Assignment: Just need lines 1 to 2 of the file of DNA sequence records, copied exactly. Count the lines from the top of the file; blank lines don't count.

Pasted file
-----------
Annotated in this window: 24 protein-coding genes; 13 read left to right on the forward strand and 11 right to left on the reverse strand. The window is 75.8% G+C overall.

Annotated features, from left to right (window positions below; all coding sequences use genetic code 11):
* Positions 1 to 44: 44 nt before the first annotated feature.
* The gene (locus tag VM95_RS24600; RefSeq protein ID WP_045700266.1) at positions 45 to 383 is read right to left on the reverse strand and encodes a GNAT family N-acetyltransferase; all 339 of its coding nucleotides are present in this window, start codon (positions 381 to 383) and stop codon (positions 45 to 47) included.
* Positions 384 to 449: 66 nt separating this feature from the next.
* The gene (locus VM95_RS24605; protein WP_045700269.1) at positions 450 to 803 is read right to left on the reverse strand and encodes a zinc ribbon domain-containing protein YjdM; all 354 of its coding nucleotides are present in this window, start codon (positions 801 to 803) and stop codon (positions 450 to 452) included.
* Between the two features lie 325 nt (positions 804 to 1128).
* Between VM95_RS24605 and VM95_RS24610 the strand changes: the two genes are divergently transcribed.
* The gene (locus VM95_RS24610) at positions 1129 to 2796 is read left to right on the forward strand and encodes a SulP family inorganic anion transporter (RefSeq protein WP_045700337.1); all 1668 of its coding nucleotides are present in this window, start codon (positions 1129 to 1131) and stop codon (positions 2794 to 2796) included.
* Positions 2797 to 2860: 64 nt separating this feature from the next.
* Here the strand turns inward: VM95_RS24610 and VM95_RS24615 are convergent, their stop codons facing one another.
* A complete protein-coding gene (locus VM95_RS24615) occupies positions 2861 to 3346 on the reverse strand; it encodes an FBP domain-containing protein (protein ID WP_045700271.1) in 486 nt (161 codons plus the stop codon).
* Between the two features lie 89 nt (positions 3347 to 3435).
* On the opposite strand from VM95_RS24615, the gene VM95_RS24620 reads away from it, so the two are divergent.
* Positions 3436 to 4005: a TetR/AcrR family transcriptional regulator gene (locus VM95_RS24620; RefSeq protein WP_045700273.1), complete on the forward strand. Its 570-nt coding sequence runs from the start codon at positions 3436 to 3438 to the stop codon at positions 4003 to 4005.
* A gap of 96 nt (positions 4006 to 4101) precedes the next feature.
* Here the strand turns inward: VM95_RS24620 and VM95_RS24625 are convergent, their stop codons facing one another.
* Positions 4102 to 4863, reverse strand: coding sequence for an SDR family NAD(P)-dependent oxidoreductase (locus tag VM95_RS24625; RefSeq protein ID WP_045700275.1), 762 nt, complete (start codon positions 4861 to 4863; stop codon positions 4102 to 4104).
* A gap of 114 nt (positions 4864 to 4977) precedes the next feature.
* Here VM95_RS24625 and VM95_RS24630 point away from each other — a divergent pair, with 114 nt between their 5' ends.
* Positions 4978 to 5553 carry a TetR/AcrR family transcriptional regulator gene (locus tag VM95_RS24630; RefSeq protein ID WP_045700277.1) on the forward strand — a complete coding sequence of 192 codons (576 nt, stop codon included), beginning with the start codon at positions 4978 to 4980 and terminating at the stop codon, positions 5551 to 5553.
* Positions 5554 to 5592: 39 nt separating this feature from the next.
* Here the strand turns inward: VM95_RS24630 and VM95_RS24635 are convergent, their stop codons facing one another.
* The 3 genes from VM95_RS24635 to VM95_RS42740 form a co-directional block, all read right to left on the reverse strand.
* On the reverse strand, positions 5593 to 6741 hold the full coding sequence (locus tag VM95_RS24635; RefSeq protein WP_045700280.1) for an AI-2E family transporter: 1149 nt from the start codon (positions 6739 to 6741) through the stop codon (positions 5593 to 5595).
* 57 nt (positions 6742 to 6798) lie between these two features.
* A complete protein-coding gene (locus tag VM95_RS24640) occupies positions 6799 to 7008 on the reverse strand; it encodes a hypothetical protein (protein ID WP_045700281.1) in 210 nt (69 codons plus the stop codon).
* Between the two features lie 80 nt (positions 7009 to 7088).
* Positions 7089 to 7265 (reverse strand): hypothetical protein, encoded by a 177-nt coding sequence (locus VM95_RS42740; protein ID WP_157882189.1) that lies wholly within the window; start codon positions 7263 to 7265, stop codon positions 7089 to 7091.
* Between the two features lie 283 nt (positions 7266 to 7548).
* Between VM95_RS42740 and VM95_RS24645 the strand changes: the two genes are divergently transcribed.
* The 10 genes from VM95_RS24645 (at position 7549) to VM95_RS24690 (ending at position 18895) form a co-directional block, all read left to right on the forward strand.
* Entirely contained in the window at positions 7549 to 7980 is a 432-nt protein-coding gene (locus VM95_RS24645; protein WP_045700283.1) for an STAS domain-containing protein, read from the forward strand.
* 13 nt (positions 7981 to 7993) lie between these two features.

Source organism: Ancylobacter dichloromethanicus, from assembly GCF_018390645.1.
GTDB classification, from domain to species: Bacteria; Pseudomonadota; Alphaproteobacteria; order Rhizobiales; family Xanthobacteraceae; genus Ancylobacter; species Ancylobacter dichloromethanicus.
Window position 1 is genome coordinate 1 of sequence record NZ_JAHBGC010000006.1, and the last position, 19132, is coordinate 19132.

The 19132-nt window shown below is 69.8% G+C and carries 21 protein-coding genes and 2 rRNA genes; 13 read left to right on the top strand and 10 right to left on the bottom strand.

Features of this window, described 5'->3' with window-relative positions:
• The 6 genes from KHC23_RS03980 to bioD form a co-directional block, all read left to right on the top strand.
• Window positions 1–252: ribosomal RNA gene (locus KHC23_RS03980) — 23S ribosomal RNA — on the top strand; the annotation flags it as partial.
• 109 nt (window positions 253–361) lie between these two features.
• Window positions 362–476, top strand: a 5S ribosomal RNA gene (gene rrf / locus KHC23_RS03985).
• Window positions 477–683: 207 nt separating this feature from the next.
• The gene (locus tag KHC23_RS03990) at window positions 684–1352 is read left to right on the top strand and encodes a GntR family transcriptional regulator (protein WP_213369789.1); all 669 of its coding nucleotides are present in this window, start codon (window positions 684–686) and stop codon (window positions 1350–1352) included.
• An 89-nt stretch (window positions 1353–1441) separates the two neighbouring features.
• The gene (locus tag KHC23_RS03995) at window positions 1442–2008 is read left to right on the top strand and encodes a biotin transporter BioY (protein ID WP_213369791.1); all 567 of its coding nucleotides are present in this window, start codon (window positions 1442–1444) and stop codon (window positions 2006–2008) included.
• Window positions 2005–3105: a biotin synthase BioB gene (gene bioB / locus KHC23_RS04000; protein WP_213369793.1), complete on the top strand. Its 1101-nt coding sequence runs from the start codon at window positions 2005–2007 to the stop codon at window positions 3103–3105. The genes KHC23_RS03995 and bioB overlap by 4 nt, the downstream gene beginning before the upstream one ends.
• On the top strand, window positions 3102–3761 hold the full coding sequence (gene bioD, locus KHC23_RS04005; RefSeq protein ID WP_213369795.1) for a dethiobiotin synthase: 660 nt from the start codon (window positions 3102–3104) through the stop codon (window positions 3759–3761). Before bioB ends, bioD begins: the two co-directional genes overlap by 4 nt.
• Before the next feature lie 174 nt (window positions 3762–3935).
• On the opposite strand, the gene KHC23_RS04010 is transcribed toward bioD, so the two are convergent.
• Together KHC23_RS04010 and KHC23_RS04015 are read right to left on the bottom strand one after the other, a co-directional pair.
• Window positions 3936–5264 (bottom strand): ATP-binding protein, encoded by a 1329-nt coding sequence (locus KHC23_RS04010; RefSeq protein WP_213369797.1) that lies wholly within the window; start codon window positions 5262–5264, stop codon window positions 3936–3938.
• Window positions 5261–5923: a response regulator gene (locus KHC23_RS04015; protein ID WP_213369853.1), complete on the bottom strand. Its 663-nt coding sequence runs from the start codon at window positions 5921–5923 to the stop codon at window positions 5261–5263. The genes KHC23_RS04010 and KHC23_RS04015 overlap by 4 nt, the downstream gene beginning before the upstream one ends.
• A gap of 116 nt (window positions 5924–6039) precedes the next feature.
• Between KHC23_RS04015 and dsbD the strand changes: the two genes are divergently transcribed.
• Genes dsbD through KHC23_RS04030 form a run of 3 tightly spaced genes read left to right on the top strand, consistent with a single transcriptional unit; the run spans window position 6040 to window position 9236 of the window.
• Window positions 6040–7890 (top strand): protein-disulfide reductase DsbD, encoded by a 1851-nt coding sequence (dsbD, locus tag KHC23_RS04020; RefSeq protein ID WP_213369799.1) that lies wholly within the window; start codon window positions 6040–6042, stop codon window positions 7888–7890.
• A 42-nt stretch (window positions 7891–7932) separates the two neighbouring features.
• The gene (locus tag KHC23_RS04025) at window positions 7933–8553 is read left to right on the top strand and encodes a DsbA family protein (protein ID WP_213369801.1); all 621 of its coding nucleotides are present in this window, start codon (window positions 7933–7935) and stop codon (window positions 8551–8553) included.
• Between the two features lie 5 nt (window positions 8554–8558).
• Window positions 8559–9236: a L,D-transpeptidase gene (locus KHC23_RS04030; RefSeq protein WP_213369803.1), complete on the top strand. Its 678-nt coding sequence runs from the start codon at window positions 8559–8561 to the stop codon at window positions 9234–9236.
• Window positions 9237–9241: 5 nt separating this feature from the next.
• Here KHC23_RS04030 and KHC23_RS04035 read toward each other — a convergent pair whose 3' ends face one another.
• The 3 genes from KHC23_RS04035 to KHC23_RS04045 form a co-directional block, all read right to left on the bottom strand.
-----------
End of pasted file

Annotated in this window: 24 protein-coding genes; 13 read left to right on the forward strand and 11 right to left on the reverse strand. The window is 75.8% G+C overall.

Annotated features, from left to right (window positions below; all coding sequences use genetic code 11):